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When I do research I often find pieces of information (typically between 1-2 sentences) at different locations on the web. I would like be able categorize (or maybe link or tag) these snippets in some kind of searchable database.

The software does not need to be free. However I would prefer it not to be a web-based application (although if you know of some good web-based app for this purpose, I would like to hear about it).

Is there any good Windows software for this purpose?

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    Why not web based? The UI? Because you don't want that information on untrusted servers? – CodesInChaos Nov 30 '15 at 14:13
  • exactly, @CodesInChaos;-) – coderworks Nov 30 '15 at 15:24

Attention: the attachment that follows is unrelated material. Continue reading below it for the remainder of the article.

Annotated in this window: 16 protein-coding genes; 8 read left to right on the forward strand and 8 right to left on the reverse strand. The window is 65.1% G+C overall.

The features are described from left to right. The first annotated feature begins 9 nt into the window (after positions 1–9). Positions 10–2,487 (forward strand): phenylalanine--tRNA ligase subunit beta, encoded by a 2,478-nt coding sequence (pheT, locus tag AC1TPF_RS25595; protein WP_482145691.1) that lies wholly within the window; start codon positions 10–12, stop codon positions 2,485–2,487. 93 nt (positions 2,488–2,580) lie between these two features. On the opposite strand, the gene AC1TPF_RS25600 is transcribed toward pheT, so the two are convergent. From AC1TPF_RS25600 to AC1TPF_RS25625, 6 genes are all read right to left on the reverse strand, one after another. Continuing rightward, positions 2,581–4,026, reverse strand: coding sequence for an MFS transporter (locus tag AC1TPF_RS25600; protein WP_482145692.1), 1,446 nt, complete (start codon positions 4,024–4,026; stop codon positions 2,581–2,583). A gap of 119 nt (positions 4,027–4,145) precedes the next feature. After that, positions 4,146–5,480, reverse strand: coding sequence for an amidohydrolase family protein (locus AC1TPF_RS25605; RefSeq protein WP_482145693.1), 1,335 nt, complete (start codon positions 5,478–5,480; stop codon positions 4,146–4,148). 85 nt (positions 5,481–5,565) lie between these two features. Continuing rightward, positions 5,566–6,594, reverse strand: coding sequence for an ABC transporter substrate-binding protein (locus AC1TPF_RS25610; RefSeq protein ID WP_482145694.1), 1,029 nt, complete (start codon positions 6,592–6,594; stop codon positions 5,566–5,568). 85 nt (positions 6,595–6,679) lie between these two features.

• @coderworks Answering 'yes' to a question that contains two wildly different reasons isn't very helpful. In particular the privacy argument also rules out native applications that upload your data to servers without proper encryption while the UI argument does not. – CodesInChaos Nov 30 '15 at 15:36
  • sorry @CodesInChaos, I meant "exactly, I prefer not to store my data online", and "no, it is not the UI". – coderworks Nov 30 '15 at 17:30
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There is ISO/IEC 13250:2003 standard for storing related information: topic maps

A topic map represents information using

  • topics, representing any concept, from people, countries, and organizations to software modules, individual files, and events,
  • associations, representing hypergraph relationships between topics, and
  • occurrences, representing information resources relevant to a particular topic.

Occurrences is to store the pieces of information you have found on web and topics with associations are used to organise them into database.


There are currently two alive realizations for that standard.